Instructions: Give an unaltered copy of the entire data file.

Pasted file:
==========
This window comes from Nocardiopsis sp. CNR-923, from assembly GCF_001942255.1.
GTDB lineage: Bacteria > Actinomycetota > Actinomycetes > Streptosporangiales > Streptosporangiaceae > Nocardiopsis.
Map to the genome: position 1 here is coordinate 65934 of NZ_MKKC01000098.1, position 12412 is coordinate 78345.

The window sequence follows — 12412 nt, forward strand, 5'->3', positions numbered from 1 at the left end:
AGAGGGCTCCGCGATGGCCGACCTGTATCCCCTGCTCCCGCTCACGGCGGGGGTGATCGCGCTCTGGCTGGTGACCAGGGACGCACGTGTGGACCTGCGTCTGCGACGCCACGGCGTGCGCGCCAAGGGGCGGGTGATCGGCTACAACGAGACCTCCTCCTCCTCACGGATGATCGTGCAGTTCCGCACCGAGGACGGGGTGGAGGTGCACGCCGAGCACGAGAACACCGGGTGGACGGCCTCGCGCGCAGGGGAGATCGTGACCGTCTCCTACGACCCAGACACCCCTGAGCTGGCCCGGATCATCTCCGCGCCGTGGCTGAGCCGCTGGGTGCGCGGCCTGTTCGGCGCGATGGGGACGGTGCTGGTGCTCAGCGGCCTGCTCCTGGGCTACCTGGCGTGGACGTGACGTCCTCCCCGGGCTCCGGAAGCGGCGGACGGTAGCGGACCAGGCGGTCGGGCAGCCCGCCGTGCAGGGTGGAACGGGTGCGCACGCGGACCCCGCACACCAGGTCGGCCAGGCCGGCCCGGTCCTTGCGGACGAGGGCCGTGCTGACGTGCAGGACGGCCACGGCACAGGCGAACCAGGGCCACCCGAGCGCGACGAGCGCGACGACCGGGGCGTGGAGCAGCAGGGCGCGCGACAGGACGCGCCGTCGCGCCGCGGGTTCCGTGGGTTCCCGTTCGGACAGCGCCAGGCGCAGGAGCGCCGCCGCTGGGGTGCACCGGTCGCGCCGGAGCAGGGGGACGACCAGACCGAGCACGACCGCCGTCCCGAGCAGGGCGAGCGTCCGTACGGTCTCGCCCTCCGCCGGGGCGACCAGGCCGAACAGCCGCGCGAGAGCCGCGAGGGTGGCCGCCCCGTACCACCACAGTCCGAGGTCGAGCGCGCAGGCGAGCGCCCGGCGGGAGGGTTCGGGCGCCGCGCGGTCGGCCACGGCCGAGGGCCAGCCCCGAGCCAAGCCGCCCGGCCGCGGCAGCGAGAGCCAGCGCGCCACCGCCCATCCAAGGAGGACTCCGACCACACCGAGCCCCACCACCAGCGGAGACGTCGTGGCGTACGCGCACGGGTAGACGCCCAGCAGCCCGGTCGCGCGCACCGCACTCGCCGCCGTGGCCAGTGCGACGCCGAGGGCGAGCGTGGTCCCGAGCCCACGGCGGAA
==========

This window comes from Nocardiopsis sp. CNR-923, from assembly GCF_001942255.1.
GTDB lineage: Bacteria > Actinomycetota > Actinomycetes > Streptosporangiales > Streptosporangiaceae > Nocardiopsis.
Map to the genome: position 1 here is coordinate 65934 of NZ_MKKC01000098.1, position 12412 is coordinate 78345.

The window sequence follows — 12412 nt, forward strand, 5'->3', positions numbered from 1 at the left end:
AGAGGGCTCCGCGATGGCCGACCTGTATCCCCTGCTCCCGCTCACGGCGGGGGTGATCGCGCTCTGGCTGGTGACCAGGGACGCACGTGTGGACCTGCGTCTGCGACGCCACGGCGTGCGCGCCAAGGGGCGGGTGATCGGCTACAACGAGACCTCCTCCTCCTCACGGATGATCGTGCAGTTCCGCACCGAGGACGGGGTGGAGGTGCACGCCGAGCACGAGAACACCGGGTGGACGGCCTCGCGCGCAGGGGAGATCGTGACCGTCTCCTACGACCCAGACACCCCTGAGCTGGCCCGGATCATCTCCGCGCCGTGGCTGAGCCGCTGGGTGCGCGGCCTGTTCGGCGCGATGGGGACGGTGCTGGTGCTCAGCGGCCTGCTCCTGGGCTACCTGGCGTGGACGTGACGTCCTCCCCGGGCTCCGGAAGCGGCGGACGGTAGCGGACCAGGCGGTCGGGCAGCCCGCCGTGCAGGGTGGAACGGGTGCGCACGCGGACCCCGCACACCAGGTCGGCCAGGCCGGCCCGGTCCTTGCGGACGAGGGCCGTGCTGACGTGCAGGACGGCCACGGCACAGGCGAACCAGGGCCACCCGAGCGCGACGAGCGCGACGACCGGGGCGTGGAGCAGCAGGGCGCGCGACAGGACGCGCCGTCGCGCCGCGGGTTCCGTGGGTTCCCGTTCGGACAGCGCCAGGCGCAGGAGCGCCGCCGCTGGGGTGCACCGGTCGCGCCGGAGCAGGGGGACGACCAGACCGAGCACGACCGCCGTCCCGAGCAGGGCGAGCGTCCGTACGGTCTCGCCCTCCGCCGGGGCGACCAGGCCGAACAGCCGCGCGAGAGCCGCGAGGGTGGCCGCCCCGTACCACCACAGTCCGAGGTCGAGCGCGCAGGCGAGCGCCCGGCGGGAGGGTTCGGGCGCCGCGCGGTCGGCCACGGCCGAGGGCCAGCCCCGAGCCAAGCCGCCCGGCCGCGGCAGCGAGAGCCAGCGCGCCACCGCCCATCCAAGGAGGACTCCGACCACACCGAGCCCCACCACCAGCGGAGACGTCGTGGCGTACGCGCACGGGTAGACGCCCAGCAGCCCGGTCGCGCGCACCGCACTCGCCGCCGTGGCCAGTGCGACGCCGAGGGCGAGCGTGGTCCCGAGCCCACGGCGGAA